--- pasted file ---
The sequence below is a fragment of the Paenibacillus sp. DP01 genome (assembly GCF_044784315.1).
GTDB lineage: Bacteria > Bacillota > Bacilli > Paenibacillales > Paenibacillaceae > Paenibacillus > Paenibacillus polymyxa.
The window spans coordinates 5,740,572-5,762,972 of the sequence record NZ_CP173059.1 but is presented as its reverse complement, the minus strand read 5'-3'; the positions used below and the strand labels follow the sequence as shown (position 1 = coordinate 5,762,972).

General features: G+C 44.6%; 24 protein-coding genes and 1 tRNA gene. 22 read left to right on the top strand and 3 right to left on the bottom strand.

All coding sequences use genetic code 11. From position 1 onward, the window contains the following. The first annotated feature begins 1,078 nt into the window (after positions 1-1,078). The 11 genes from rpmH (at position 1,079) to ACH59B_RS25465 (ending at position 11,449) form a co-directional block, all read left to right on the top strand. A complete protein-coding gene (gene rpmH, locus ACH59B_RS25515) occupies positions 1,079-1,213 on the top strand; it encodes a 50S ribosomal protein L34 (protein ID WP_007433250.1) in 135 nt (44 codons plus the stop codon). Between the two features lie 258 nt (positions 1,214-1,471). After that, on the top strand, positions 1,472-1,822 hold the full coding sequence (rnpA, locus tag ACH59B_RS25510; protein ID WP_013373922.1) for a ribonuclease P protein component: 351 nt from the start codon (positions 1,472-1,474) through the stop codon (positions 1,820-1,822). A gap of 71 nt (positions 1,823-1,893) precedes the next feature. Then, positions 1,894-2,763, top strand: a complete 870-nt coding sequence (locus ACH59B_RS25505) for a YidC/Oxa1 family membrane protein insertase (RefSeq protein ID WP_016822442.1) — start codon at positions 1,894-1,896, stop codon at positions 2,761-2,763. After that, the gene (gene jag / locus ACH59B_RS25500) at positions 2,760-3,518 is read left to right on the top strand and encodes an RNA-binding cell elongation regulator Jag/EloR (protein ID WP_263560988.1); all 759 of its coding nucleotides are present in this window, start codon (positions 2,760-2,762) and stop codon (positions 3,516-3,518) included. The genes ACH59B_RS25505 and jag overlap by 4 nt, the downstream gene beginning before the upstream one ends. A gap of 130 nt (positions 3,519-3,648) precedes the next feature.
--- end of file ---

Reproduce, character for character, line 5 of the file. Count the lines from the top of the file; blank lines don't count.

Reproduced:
All coding sequences use genetic code 11. From position 1 onward, the window contains the following. The first annotated feature begins 1,078 nt into the window (after positions 1-1,078). The 11 genes from rpmH (at position 1,079) to ACH59B_RS25465 (ending at position 11,449) form a co-directional block, all read left to right on the top strand. A complete protein-coding gene (gene rpmH, locus ACH59B_RS25515) occupies positions 1,079-1,213 on the top strand; it encodes a 50S ribosomal protein L34 (protein ID WP_007433250.1) in 135 nt (44 codons plus the stop codon). Between the two features lie 258 nt (positions 1,214-1,471). After that, on the top strand, positions 1,472-1,822 hold the full coding sequence (rnpA, locus tag ACH59B_RS25510; protein ID WP_013373922.1) for a ribonuclease P protein component: 351 nt from the start codon (positions 1,472-1,474) through the stop codon (positions 1,820-1,822). A gap of 71 nt (positions 1,823-1,893) precedes the next feature. Then, positions 1,894-2,763, top strand: a complete 870-nt coding sequence (locus ACH59B_RS25505) for a YidC/Oxa1 family membrane protein insertase (RefSeq protein ID WP_016822442.1) — start codon at positions 1,894-1,896, stop codon at positions 2,761-2,763. After that, the gene (gene jag / locus ACH59B_RS25500) at positions 2,760-3,518 is read left to right on the top strand and encodes an RNA-binding cell elongation regulator Jag/EloR (protein ID WP_263560988.1); all 759 of its coding nucleotides are present in this window, start codon (positions 2,760-2,762) and stop codon (positions 3,516-3,518) included. The genes ACH59B_RS25505 and jag overlap by 4 nt, the downstream gene beginning before the upstream one ends. A gap of 130 nt (positions 3,519-3,648) precedes the next feature.